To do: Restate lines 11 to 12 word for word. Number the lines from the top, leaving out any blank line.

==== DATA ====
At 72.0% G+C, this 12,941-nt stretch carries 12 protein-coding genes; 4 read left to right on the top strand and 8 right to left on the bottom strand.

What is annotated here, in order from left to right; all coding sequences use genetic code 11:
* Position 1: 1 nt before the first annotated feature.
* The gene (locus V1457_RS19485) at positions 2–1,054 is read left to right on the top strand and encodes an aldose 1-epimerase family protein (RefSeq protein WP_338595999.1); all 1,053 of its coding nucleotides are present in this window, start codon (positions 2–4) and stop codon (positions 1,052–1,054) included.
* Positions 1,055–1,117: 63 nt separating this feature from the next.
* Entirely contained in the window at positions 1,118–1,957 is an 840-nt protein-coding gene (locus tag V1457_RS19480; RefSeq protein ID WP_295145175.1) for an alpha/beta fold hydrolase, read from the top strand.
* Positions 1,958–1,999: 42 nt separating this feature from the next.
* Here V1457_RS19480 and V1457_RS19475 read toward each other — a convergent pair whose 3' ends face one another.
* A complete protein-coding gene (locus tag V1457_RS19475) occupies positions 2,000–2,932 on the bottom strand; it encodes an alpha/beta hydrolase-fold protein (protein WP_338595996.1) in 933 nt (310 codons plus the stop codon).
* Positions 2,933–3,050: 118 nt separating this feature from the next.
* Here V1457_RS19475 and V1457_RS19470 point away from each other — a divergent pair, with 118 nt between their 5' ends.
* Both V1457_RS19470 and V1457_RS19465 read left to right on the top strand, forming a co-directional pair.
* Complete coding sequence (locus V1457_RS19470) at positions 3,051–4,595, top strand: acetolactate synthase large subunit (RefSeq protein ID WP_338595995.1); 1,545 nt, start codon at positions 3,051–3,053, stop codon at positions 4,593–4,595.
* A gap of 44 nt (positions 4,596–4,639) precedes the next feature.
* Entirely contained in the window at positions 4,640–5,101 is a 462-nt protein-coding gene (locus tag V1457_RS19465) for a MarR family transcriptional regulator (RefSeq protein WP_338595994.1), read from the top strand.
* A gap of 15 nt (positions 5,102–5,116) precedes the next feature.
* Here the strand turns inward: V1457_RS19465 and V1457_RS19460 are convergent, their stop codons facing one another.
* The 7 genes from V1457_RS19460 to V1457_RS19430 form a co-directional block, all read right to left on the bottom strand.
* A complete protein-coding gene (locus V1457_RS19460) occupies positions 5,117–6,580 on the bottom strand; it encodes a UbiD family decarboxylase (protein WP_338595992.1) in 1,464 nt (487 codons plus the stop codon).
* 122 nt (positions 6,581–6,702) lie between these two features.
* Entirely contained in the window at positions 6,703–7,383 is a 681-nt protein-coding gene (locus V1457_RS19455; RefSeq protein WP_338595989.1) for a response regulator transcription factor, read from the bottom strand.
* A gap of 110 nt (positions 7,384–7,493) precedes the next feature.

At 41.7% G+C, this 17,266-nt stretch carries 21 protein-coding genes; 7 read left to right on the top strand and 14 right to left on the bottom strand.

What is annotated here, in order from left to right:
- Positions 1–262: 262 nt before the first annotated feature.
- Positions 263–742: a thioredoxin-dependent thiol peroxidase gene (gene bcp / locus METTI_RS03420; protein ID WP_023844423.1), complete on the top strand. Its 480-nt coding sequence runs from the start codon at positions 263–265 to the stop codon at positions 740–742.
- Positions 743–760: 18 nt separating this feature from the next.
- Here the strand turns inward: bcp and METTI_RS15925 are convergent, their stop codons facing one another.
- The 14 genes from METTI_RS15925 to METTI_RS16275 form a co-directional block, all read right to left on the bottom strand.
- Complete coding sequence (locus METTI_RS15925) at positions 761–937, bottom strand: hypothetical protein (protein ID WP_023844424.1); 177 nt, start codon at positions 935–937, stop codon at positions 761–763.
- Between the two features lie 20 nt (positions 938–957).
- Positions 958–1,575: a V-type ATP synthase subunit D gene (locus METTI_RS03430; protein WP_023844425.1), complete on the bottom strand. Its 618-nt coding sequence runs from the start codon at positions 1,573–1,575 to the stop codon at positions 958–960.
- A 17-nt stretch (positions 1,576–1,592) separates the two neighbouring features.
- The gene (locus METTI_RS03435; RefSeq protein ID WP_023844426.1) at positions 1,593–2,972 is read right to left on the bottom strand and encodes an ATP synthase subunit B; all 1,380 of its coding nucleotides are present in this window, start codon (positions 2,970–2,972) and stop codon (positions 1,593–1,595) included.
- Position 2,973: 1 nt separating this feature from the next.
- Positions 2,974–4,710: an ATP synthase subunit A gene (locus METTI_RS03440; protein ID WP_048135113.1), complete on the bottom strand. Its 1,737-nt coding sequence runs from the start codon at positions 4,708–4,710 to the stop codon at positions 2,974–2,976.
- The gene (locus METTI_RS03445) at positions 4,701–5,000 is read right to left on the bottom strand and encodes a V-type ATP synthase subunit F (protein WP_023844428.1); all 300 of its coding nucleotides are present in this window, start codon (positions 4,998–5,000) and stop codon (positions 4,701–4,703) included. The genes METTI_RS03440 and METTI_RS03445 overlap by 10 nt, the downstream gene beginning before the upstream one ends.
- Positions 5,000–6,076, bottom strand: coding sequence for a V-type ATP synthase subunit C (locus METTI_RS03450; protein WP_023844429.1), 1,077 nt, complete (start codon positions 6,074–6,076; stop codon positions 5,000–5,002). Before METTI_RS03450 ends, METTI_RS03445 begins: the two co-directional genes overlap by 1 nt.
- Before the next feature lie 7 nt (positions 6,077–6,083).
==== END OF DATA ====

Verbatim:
* Here V1457_RS19475 and V1457_RS19470 point away from each other — a divergent pair, with 118 nt between their 5' ends.
* Both V1457_RS19470 and V1457_RS19465 read left to right on the top strand, forming a co-directional pair.